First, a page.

UK unveils 'migrant' language tests, misspells language

UK unveils 'migrant' language tests, misspells language
The British Home Office announces new English tests for 'migrants' – but spells the word 'language' incorrectly.
2 min read
22 Jan, 2016
Cameron came under criticism following his measures to help Muslim women 'integrate' into society [Getty]

Britain's Home Office was left red-faced on Friday after unveiling new English tests for 'migrants' - misspelling the word 'language' in its announcement.

Prime Minister David Cameron on Monday launched a £20 million ($28.5 million, 26 million euro) language fund to help women, particularly Muslims, who arrive in Britain after getting married but struggle to speak English.

A Home Office press release giving details of the move on Thursday spoke of a "new English langauge test" and had to be corrected.

Asked if Cameron was disappointed by the mistake, his official spokeswoman told reporters: "All of us are open to mistakes at times.

"The prime minister is pretty confident that his team speak English competently."

The error drew ridicule on Twitter - broadcaster Anita Anand wrote it was "beyond parody", while user @DaveGoddard1971 joked: "Makes you proud to be British".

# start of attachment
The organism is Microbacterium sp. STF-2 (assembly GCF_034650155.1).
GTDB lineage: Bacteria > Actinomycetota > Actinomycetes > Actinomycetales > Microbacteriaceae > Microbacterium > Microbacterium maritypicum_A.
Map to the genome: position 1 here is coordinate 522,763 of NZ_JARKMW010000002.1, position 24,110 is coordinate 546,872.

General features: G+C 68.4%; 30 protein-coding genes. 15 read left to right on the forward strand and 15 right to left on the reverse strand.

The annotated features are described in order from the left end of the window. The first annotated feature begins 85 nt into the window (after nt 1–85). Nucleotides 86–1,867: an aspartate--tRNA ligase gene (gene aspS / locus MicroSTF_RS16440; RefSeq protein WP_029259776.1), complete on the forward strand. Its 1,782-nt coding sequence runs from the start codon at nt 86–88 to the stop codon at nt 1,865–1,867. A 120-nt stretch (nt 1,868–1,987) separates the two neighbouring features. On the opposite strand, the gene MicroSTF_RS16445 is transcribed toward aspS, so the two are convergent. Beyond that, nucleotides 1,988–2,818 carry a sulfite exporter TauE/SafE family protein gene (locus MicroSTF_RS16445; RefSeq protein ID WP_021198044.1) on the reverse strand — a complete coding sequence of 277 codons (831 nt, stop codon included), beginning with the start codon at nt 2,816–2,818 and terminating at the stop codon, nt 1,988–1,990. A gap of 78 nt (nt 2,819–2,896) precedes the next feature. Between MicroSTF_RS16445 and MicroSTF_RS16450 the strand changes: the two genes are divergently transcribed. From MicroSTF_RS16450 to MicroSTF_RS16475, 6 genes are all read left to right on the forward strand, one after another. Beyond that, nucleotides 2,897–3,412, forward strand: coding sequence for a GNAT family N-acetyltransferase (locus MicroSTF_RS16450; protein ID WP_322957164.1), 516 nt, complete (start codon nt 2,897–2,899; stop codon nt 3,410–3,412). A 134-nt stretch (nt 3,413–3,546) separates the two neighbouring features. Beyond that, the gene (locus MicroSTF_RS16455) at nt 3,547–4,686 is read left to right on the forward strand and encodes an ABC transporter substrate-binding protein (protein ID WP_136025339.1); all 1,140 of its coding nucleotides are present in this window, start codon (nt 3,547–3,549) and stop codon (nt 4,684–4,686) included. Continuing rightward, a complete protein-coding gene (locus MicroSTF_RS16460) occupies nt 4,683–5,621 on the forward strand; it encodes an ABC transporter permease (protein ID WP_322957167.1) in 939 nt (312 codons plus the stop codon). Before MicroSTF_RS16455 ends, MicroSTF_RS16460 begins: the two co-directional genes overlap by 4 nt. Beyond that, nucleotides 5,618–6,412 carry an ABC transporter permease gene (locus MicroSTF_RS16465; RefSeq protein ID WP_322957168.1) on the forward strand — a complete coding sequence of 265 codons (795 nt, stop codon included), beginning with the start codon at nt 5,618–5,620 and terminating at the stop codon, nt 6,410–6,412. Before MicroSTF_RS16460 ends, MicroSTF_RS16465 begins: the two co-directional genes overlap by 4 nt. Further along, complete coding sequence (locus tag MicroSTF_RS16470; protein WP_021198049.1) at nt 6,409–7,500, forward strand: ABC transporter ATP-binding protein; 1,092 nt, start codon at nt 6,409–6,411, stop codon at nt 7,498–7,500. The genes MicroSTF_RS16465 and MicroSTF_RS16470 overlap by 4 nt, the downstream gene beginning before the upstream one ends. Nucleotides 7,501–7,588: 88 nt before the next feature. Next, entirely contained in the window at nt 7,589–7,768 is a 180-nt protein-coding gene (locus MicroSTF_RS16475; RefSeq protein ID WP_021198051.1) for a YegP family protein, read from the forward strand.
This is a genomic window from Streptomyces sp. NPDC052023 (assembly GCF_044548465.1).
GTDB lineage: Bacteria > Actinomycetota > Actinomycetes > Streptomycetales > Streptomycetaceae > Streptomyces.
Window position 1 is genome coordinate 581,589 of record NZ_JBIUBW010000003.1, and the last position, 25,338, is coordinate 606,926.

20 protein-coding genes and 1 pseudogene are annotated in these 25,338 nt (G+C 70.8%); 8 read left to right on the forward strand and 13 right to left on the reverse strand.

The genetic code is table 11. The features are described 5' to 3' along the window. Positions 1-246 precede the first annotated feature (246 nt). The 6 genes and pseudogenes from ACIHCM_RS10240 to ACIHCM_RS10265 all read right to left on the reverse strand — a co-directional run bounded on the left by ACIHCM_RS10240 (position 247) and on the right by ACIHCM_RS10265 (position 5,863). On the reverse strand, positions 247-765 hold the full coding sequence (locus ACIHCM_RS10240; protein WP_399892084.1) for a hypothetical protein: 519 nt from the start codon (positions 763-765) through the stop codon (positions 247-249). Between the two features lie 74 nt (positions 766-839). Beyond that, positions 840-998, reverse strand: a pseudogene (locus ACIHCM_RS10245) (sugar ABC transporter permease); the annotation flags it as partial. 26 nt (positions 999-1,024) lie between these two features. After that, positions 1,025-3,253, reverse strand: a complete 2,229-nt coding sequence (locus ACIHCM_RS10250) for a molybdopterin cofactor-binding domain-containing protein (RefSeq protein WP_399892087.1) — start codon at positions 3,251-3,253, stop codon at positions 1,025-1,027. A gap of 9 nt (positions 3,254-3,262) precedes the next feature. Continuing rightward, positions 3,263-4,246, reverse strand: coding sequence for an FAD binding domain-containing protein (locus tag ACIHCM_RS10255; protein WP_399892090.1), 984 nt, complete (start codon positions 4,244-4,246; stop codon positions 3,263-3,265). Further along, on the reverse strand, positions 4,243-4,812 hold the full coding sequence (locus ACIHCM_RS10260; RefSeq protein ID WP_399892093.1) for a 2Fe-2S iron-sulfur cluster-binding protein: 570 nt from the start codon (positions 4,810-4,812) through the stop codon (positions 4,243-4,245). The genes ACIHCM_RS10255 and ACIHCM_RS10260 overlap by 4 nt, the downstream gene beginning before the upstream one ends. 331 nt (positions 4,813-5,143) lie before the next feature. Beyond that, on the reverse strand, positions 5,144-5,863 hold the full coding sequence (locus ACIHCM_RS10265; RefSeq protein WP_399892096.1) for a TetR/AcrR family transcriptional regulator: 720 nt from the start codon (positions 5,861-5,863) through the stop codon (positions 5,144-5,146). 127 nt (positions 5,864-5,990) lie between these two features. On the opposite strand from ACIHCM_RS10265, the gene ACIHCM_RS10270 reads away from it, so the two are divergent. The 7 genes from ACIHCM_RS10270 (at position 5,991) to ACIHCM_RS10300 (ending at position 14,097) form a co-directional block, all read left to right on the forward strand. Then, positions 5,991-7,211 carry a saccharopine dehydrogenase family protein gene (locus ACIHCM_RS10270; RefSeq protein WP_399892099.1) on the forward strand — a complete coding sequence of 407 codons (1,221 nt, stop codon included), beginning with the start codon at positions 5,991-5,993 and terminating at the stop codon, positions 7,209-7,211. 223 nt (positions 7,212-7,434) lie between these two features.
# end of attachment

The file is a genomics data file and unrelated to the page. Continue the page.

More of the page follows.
Cameron argued that the lack of English language skills hindered integration, which could make extremist Islamist groups more alluring.

His new measures were aimed at overcoming "backward attitudes" with the hope that learning English could foster integration and stop Muslim women from being "seduced" by extremism.

"This is about building a more integrated, cohesive, one nation country where there is genuine opportunity for people," Cameron said.

He also said women from non-EU countries who fail to pass an English language test after two and a half years in the country could face deportation, drawing criticism.

Politicians, journalists and Muslim community activists lined up to pour scorn on the tone and subject of Cameron's announcements.

Ex-Conservative government minister and House of Lord Peer Baroness Warsi wasted little time to denounce parts of the speech, calling it "lazy and misguided."

Warsi, who famously resigned after describing the Cameron government's policy on the 2014 Israel-Gaza conflict as "morally indefensible," said while the announcement of language training funding was useful, the focus on Muslim women was unclear.